Butterflies were more of a widespread Holocaust image than the exhibit lets on. In 1945, Dr. Elizabeth Kubler-Ross, author of “On Death and Dying,” visited the liberated Majdanek concentration camp and found butterflies scratched with pebbles or fingernails into the barracks wooden walls. Years later, in her interviews with dying patients, she heard of butterflies again. “Death is simply a shedding of the physical body like the butterfly shedding” its caterpillar skin, wrote Kubler-Ross. When death is imminent, when your options and organs are breaking down, the “caterpillar” body may be perceived as unattractive, a burden to escape: “It is no different [than] taking off a suit of clothes one no longer needs. It is a transition to a higher state of consciousness.” Butterflies were an image, wrote Kubler-Ross, “that I would use for the rest of my career to explain the process of death and dying.”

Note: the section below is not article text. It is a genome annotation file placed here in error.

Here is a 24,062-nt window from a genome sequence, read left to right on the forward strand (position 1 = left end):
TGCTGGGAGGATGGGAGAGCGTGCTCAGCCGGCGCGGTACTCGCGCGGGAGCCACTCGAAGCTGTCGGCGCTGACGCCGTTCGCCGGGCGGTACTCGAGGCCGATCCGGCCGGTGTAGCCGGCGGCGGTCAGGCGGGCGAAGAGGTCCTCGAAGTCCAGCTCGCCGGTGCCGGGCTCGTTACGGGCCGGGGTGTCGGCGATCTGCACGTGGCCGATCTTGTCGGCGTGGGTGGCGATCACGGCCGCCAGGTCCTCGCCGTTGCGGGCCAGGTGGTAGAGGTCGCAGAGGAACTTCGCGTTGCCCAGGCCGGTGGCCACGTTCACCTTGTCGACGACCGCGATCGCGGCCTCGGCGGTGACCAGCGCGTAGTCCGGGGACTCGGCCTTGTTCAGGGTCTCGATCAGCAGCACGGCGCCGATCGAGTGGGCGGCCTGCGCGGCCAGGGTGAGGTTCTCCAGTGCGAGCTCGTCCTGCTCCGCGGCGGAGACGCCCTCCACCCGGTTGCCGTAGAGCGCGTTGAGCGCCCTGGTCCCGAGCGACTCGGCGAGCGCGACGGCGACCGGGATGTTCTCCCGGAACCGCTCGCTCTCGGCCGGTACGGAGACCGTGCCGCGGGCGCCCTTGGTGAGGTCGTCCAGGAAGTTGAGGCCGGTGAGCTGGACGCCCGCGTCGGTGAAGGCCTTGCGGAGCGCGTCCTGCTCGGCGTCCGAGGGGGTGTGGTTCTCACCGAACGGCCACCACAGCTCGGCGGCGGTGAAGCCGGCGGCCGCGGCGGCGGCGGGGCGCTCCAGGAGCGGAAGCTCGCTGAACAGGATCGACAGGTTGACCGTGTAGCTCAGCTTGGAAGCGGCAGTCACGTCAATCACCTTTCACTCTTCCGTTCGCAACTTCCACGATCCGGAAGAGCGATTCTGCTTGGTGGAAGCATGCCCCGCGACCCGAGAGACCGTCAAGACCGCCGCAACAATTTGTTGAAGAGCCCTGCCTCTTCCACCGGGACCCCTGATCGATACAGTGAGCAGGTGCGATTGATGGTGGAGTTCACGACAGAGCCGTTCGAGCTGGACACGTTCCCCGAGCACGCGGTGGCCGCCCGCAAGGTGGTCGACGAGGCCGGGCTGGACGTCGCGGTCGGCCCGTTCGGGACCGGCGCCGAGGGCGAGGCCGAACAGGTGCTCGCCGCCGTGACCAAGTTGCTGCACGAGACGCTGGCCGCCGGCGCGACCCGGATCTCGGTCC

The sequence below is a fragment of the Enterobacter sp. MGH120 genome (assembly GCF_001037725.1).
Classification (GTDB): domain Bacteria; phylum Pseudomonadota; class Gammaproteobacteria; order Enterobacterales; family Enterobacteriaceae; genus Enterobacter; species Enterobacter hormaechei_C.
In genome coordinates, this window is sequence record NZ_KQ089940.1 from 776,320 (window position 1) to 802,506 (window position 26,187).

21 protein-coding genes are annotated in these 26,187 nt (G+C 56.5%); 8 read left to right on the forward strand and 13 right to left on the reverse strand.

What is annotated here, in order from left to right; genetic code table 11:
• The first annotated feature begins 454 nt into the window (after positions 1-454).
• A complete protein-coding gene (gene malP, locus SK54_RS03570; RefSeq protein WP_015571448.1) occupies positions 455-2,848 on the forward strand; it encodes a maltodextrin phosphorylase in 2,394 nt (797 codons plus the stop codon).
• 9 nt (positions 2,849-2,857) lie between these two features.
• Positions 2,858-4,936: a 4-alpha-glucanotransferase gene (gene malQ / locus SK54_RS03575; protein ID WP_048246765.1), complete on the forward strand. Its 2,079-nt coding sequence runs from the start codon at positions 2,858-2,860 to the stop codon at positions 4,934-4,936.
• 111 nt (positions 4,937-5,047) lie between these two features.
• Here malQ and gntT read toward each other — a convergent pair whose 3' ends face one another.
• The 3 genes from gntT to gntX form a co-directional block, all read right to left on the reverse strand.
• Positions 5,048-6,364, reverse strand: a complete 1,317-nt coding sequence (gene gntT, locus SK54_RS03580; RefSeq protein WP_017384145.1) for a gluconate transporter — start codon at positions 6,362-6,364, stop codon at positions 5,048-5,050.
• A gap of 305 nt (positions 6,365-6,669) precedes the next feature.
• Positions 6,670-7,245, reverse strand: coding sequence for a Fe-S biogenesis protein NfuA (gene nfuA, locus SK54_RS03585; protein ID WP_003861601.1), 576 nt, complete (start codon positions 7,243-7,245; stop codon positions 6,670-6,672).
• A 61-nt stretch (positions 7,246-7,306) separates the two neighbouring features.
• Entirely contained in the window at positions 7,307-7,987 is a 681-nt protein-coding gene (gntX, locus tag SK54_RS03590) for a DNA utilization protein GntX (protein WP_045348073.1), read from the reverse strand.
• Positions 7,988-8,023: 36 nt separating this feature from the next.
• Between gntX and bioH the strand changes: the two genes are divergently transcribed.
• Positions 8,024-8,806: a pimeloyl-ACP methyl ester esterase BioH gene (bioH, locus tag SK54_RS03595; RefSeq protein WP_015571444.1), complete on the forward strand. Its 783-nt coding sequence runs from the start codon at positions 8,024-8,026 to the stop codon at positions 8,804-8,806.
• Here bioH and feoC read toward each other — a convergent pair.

Edward Rothstein: Museums have an almost reflexive urge to universalize the Holocaust, an impulse that wreaks havoc with both history and moral clarity.
Another hardly-childish usage of the butterfly (also unmentioned in the U.N. exhibit) is the painting, “One Spring,” created in 1941 by two Jewish artists in the Gurs concentration camp in the French Pyrenees, 50 miles from the Spanish border. Their painting depicts a butterfly on barbed wire, with the hills of Spain in the background.
Terezin was constructed as a fortress-city in 1780, with a prison that later held Gavrilo Princip, the assassin of the Archduke Ferdinand in 1914. By the time it became Hitler’s “city for the Jews” in 1941, the population swelled from 5,000 pre-war to more than 55,000 Jews (though thousands were sent to Auschwitz to avoid over-crowding when Red Cross visitors came). Over time, more than 141,000 entered; 23,000 walked out.
When not in slave labor, Jewish artists managed to create more than 6,000 drawings and writings, and musicians could keep their instruments. On June 23, 1944, Red Cross visitors were entertained by Jewish orchestras playing Verdi. The visitors were introduced to Paul Eppstein, the Jewish mayor of the town, except he wasn’t. The visitors were taken to a courtroom where a thief was on trial, except he wasn’t.
It was all a fraud, but even the hoodwinked visitors to Terezin got a better sense of it than visitors to the U.N. lobby.